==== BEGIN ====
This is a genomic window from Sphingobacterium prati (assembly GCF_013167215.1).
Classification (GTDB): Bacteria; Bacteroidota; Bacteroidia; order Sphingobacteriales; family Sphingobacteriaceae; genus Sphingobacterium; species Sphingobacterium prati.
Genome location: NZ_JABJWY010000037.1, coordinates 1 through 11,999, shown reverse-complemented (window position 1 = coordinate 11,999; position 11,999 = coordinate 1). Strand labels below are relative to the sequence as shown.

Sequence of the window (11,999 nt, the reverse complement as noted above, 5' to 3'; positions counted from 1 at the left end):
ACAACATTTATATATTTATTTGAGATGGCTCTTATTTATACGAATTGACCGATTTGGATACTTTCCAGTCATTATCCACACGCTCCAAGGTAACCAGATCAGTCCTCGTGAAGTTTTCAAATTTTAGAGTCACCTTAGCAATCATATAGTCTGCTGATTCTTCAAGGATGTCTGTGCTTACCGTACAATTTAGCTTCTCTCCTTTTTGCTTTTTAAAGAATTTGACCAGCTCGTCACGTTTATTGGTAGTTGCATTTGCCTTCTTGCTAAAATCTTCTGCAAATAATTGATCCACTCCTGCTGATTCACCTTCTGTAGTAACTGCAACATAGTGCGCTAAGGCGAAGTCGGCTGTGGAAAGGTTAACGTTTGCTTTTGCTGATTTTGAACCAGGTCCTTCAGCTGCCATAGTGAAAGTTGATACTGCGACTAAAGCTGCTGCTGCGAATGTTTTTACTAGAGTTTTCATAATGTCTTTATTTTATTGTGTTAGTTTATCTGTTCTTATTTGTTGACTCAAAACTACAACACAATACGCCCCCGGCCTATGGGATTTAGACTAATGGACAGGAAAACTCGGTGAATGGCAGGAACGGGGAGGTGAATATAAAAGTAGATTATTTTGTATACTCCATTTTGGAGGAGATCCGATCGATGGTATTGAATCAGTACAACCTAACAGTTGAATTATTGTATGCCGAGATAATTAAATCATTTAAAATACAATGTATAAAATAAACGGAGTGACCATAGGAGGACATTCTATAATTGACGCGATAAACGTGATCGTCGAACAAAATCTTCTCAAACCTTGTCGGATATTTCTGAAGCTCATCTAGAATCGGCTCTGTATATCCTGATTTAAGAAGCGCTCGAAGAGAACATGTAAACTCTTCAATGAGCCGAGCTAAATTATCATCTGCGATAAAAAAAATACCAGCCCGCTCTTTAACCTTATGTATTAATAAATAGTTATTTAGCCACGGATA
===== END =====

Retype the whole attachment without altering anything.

This is a genomic window from Sphingobacterium prati (assembly GCF_013167215.1).
Classification (GTDB): Bacteria; Bacteroidota; Bacteroidia; order Sphingobacteriales; family Sphingobacteriaceae; genus Sphingobacterium; species Sphingobacterium prati.
Genome location: NZ_JABJWY010000037.1, coordinates 1 through 11,999, shown reverse-complemented (window position 1 = coordinate 11,999; position 11,999 = coordinate 1). Strand labels below are relative to the sequence as shown.

Sequence of the window (11,999 nt, the reverse complement as noted above, 5' to 3'; positions counted from 1 at the left end):
ACAACATTTATATATTTATTTGAGATGGCTCTTATTTATACGAATTGACCGATTTGGATACTTTCCAGTCATTATCCACACGCTCCAAGGTAACCAGATCAGTCCTCGTGAAGTTTTCAAATTTTAGAGTCACCTTAGCAATCATATAGTCTGCTGATTCTTCAAGGATGTCTGTGCTTACCGTACAATTTAGCTTCTCTCCTTTTTGCTTTTTAAAGAATTTGACCAGCTCGTCACGTTTATTGGTAGTTGCATTTGCCTTCTTGCTAAAATCTTCTGCAAATAATTGATCCACTCCTGCTGATTCACCTTCTGTAGTAACTGCAACATAGTGCGCTAAGGCGAAGTCGGCTGTGGAAAGGTTAACGTTTGCTTTTGCTGATTTTGAACCAGGTCCTTCAGCTGCCATAGTGAAAGTTGATACTGCGACTAAAGCTGCTGCTGCGAATGTTTTTACTAGAGTTTTCATAATGTCTTTATTTTATTGTGTTAGTTTATCTGTTCTTATTTGTTGACTCAAAACTACAACACAATACGCCCCCGGCCTATGGGATTTAGACTAATGGACAGGAAAACTCGGTGAATGGCAGGAACGGGGAGGTGAATATAAAAGTAGATTATTTTGTATACTCCATTTTGGAGGAGATCCGATCGATGGTATTGAATCAGTACAACCTAACAGTTGAATTATTGTATGCCGAGATAATTAAATCATTTAAAATACAATGTATAAAATAAACGGAGTGACCATAGGAGGACATTCTATAATTGACGCGATAAACGTGATCGTCGAACAAAATCTTCTCAAACCTTGTCGGATATTTCTGAAGCTCATCTAGAATCGGCTCTGTATATCCTGATTTAAGAAGCGCTCGAAGAGAACATGTAAACTCTTCAATGAGCCGAGCTAAATTATCATCTGCGATAAAAAAAATACCAGCCCGCTCTTTAACCTTATGTATTAATAAATAGTTATTTAGCCACGGATA